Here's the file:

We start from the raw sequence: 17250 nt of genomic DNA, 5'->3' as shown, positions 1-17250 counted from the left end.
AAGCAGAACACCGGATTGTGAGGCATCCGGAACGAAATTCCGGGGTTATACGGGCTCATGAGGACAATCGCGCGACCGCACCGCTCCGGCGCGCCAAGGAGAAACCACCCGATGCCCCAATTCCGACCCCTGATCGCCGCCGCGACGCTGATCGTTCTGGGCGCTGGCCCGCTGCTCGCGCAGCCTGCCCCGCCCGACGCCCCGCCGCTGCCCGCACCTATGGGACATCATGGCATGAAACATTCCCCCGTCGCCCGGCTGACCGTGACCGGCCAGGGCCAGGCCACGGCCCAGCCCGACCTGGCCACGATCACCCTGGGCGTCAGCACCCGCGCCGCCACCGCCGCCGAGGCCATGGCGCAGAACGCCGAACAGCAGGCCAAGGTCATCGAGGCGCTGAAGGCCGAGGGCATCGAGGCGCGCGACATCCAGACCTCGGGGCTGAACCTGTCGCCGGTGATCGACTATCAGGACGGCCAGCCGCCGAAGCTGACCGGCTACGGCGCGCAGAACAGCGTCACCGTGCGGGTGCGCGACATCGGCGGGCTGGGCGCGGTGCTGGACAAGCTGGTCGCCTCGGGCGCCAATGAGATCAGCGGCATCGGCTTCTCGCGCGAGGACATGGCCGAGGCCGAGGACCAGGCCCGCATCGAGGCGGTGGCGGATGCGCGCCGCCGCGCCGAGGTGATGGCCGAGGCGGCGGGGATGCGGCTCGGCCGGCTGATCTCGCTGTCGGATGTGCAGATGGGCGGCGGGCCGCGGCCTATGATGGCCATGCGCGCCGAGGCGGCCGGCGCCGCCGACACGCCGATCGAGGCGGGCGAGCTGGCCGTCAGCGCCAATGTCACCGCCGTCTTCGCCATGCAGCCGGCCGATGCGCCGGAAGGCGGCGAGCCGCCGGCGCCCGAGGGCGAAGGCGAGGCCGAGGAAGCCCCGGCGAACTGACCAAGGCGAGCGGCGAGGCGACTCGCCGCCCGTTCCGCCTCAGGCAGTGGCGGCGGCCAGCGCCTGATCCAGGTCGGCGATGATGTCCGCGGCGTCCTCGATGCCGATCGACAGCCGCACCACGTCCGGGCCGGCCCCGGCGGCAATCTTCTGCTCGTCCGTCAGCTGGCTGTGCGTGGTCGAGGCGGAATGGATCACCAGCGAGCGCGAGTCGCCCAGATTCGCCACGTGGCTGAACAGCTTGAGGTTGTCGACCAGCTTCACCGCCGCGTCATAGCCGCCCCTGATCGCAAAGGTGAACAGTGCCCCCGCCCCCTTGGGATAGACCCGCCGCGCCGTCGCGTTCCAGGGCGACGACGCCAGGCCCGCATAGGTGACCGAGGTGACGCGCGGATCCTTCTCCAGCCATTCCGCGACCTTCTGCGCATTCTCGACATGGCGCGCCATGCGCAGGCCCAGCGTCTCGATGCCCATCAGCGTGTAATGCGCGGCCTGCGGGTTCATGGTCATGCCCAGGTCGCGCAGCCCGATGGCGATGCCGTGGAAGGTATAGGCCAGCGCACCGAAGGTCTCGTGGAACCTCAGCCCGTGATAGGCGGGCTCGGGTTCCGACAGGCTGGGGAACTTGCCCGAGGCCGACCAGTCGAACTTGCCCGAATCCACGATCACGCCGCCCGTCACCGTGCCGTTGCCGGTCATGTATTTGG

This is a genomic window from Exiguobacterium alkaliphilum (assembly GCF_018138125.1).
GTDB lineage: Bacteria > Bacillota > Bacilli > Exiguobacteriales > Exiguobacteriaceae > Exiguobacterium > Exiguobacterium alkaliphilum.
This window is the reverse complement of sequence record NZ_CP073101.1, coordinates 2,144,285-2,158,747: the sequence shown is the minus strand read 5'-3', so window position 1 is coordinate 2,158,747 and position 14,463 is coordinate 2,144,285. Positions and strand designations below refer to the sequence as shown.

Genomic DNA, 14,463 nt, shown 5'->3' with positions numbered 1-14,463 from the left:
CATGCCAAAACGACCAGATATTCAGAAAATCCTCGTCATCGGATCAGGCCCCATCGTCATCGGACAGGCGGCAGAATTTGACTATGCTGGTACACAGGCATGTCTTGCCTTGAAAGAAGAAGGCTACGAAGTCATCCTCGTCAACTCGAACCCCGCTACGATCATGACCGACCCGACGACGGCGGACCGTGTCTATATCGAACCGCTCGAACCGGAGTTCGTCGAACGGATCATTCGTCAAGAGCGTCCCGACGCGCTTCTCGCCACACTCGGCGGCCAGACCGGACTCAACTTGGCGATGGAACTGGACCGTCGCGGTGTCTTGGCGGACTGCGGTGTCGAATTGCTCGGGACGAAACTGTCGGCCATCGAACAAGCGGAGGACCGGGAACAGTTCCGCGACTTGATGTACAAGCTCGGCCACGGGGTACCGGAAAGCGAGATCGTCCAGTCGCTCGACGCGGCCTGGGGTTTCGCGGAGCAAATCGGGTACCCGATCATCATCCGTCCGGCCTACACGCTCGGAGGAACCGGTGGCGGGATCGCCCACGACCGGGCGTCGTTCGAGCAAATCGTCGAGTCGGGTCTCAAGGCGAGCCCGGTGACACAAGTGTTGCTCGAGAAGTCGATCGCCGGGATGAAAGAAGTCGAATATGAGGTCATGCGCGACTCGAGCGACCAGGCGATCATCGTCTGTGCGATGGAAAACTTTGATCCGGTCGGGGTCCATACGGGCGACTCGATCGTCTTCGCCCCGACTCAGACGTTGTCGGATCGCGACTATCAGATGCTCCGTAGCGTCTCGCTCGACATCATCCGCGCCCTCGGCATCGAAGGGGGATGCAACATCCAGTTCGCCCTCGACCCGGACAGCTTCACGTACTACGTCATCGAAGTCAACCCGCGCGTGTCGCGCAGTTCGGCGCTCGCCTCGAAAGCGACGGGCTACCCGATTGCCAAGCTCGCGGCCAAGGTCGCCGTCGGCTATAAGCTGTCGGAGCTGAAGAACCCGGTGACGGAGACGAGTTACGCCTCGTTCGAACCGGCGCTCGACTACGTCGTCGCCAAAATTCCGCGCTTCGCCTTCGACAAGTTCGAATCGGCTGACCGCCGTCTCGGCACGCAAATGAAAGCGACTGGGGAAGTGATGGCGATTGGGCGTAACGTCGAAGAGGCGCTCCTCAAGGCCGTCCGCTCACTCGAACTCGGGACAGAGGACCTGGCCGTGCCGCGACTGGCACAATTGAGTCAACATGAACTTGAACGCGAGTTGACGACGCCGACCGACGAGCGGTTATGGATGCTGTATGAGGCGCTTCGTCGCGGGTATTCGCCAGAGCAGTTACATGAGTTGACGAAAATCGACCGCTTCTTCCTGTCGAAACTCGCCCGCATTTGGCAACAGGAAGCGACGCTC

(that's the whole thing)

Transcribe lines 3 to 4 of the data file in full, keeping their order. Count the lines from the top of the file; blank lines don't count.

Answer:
This is a genomic window from Exiguobacterium alkaliphilum (assembly GCF_018138125.1).
GTDB lineage: Bacteria > Bacillota > Bacilli > Exiguobacteriales > Exiguobacteriaceae > Exiguobacterium > Exiguobacterium alkaliphilum.